With a franchise that has spawned movies, CDs, books, manga, merchandise, and other extensions of fandom, Evangelion is a cultural economic force that is unrivaled, considering the controversial content within it. Evangelion is a mecha (giant robots controlled by human pilots) animé that focuses on the characters of Shinji, Rei, Asuka, and a long list of other supporting characters. These characters have become the source of fandom as well, generating heavy interest as cultural icons who have a devoted following. Here we’ll explore how the rise of religion in Japan in parallel with the economic downturn of the 1990s, the increasingly apparent otaku culture, and the imagery and themes of the original source material have turned Neon Genesis Evangelion into a mythological entity that is worshipped by a culture that follows it with religious-like fervor.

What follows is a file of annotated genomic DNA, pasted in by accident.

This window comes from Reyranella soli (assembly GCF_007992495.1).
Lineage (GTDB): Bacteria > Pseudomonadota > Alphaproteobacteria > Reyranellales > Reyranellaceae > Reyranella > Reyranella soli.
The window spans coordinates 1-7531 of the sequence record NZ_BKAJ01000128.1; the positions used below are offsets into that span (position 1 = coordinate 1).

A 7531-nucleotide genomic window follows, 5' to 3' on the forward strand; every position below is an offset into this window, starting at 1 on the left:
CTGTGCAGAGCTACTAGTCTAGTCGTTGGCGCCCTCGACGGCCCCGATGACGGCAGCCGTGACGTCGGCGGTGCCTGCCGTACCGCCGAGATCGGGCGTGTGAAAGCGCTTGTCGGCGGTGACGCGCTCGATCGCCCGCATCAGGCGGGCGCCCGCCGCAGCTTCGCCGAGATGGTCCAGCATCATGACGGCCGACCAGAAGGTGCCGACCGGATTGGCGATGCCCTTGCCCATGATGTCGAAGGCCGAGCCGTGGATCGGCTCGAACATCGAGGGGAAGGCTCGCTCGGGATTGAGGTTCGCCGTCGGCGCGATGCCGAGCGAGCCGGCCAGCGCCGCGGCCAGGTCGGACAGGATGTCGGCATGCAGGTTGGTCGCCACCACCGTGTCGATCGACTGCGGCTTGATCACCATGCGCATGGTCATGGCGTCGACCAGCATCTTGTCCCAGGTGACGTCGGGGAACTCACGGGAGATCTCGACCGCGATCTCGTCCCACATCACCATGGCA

While I was in Japan, I was honestly surprised at how popular Evangelion still seems to be. Not only were there posters for the new movie all over the place, but there were tons of toys to be found and I even saw a heavy Evangelion influence on a pachinko parlor or two. What’s more, I talked with several college students — all of whom were quite a bit younger than me — who were big fans.
Here in the States, that’d be like running into a college freshman who was a huge fan of the original Transformers cartoon, if said cartoon were an ultra-violent pastiche of apocalypse, sexual coming of age, psychoanalysis, and Christian and Kabbalistic imagery.
While it’s difficult to not think of Evangelion as Gainax’s cash cow, what with their continued milking of the franchise, there’s also no denying that the series still remains a major cultural force in Japan, and not just within otaku circles.